The launch of investigations January 4, 2023, into Virginia’s developing scandal of some public and private schools withholding National Merit Awards from some students is gathering steam, more so now with Indian-Americans highlighting their concerns and commending top administrators for looking into it.
Indian-American youth are some of the most high-performing students in Virginia schools.
The whole controversy began when on January 3, VA Governor Glenn Youngkin in a letter to Virginia’s Attorney General Jason Miyares, said, “I am stunned by news reports alleging that information about National Merit Awards, as determined by student PSAT scores, was withheld from students at [TJHSST] until after important deadlines for college scholarships had passed… I urge you to use the authority conferred on you by the General Assembly to protect the civil rights of TJHSST students and parents.”
The next day Jan. 4, Miyares launched two Civil Rights investigations against the Fairfax County Public Schools (FCPS), and Thomas Jefferson High School for Science and Technology (TJHSST), for withholding of students National Merit awards, and TJHSST’s 2020 “controversial” admission policies. Since then, two other FCPS High Schools including Langley High School, and Westfield High School have now voluntarily admitted they withheld awards from their students as well, prompting a second letter from Miyares.
In his Jan. 4, notice of investigation to Superintendent of FCPS, Dr. Michelle Reid, and Principal of TJHSST, Ann Bonitatibus, AG Miyares said that it had come to his attention that FCPS and the TJHSST administration “may have engaged in unlawful discrimination in violation of Virginia Human Rights Act…” His office will investigate whether the withholding of commendations from students, and admissions policies by TJHSST administration violated the Act, the letter stated.
On Jan. 9, Miyares sent a second letter to Reid informing her that his office was expanding investigations into the FSPS School system.
“It’s concerning that multiple schools throughout Fairfax County withheld merit awards from students,” said Miyares. “My office will investigate the entire [FCPS] system to find out if any students were discriminated against and if their rights were violated.”
According to parents, the award notifications dated in September  were only dispatched to more than 200 students by TJHSST on November 21, 2022, which is past the early application deadline. The deadline is crucial for students seeking admissions in elite universities and obtaining scholarships. They say notifications were delayed to “downplay individual achievement [of students] in favor of equity.”
Expressing outrage at TJHSST, and other schools for knowingly withholding awards, Srilekha Palle, from American Hindu Coalition (AHC), who stood by AG Miyares as he announced the investigations on January 4, told News India Times, “Withholding awards from students and their families hinder the ability of students to benefit from much-needed scholarship funds as they apply for college admissions and potentially hurt their chances of making their college applications look more competitive.”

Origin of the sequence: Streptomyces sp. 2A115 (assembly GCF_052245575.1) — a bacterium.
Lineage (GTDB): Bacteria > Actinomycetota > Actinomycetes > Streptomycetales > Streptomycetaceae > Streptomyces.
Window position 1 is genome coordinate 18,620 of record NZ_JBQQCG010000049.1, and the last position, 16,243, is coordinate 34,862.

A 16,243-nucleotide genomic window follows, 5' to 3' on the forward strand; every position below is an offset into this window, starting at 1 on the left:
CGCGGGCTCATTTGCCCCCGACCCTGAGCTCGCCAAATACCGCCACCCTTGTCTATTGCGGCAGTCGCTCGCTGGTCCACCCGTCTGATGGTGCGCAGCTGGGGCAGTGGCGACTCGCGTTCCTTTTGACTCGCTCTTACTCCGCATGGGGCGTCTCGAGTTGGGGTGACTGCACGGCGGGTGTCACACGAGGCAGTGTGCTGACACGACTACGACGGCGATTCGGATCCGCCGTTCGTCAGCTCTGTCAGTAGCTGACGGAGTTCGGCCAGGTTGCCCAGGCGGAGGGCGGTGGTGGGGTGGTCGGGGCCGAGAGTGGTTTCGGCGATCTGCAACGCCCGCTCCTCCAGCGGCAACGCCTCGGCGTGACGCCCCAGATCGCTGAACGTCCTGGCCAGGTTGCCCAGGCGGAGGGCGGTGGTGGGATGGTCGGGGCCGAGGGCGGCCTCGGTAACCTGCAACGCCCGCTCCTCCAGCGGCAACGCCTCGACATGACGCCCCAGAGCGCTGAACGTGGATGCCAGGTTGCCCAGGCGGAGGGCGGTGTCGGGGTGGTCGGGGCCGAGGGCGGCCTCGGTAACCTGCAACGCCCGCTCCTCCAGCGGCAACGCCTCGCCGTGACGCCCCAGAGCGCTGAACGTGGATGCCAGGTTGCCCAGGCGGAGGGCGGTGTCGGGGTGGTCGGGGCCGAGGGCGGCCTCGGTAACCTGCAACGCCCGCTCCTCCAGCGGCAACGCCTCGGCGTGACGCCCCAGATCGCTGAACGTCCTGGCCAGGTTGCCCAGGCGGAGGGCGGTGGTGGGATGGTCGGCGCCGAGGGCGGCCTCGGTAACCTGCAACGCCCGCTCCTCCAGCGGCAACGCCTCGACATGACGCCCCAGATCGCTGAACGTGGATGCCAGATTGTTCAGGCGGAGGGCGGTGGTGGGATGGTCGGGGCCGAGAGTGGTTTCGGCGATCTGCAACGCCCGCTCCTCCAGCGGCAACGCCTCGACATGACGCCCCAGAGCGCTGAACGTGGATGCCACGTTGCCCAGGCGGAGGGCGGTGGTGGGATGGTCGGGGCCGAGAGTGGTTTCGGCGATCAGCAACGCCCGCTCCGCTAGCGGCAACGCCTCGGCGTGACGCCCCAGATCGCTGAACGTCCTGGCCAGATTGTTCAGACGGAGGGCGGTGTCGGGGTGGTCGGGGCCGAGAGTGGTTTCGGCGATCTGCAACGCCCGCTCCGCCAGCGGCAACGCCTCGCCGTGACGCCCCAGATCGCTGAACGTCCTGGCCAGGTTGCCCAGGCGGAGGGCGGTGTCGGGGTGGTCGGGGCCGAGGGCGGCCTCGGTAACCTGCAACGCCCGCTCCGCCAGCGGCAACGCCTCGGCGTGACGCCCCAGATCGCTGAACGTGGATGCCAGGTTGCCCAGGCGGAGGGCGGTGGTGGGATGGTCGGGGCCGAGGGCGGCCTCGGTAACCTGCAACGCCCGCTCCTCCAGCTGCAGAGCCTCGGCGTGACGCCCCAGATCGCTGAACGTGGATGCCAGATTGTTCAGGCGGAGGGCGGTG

Palle, a mother of two children, said AHC has been rallying for equal opportunities of all students. According to her, TJHSST’s deliberate withholding of awards, and controversial admission policies to improve equity and diversity caused a drop in the percentage of Asian students admitted to TJHSST from 73.05 to 54.36 per cent.
Calling it “a unique situation due to human error,” in a message to FCPS students and their families on January4, Superintendent Reid, said, “Last month, we were made aware that there had been a delay in sharing National Merit Scholarship Corporation recognition with TJHSST students designated as Commended Students by the National Merit Scholarship Corporation.”
According to Reid, FCPS has also written to all prospective colleges notifying them of the students’ awards, in addition to initiating an independent investigation. Now, Principals of Langley and Westfield High Schools have also sent messages to students and their families informing them about the delay, and that they have launched investigations.
“Like so many born in India, living in the diaspora, my family has loved the United States of America as a place of opportunity, equality, and meritocracy. For the last three years, my family and other families of descent from India have faced pernicious hostility, and discrimination, because we have dared to work hard toward realizing the American dream,” Asra Nomani, senior fellow, Independent Women’s Network told News India Times.
“We have been called white adjacent, even white supremacists, as education officials, politicians, and activists take aim on people from India, South Asia, and other parts of Asia, Nomani contended. “They try to erase us, suppress our achievements, and marginalize us—all because of their failures, uplifting children from other minority groups, including Blacks and Hispanics,” said Nomani whose son’s award was also withheld in Fall 2020 at TJHSST.
She said Gov. Youngkin, Lt. Gov. Winsome Sears, and AG Miyares listen to Indian-American and Asian families as they continue to face racial discrimination by FCPS. The administration is standing up for these communities.
“No student should be treated differently because of their race. Students at [TJHSST] are amongst the brightest in the nation, yet some have been punished in the name of ‘equity.’ Racism and race-based government decision making in any form is wrong and unlawful under Virginia’s Human Rights Act,” said Miyares on January 4.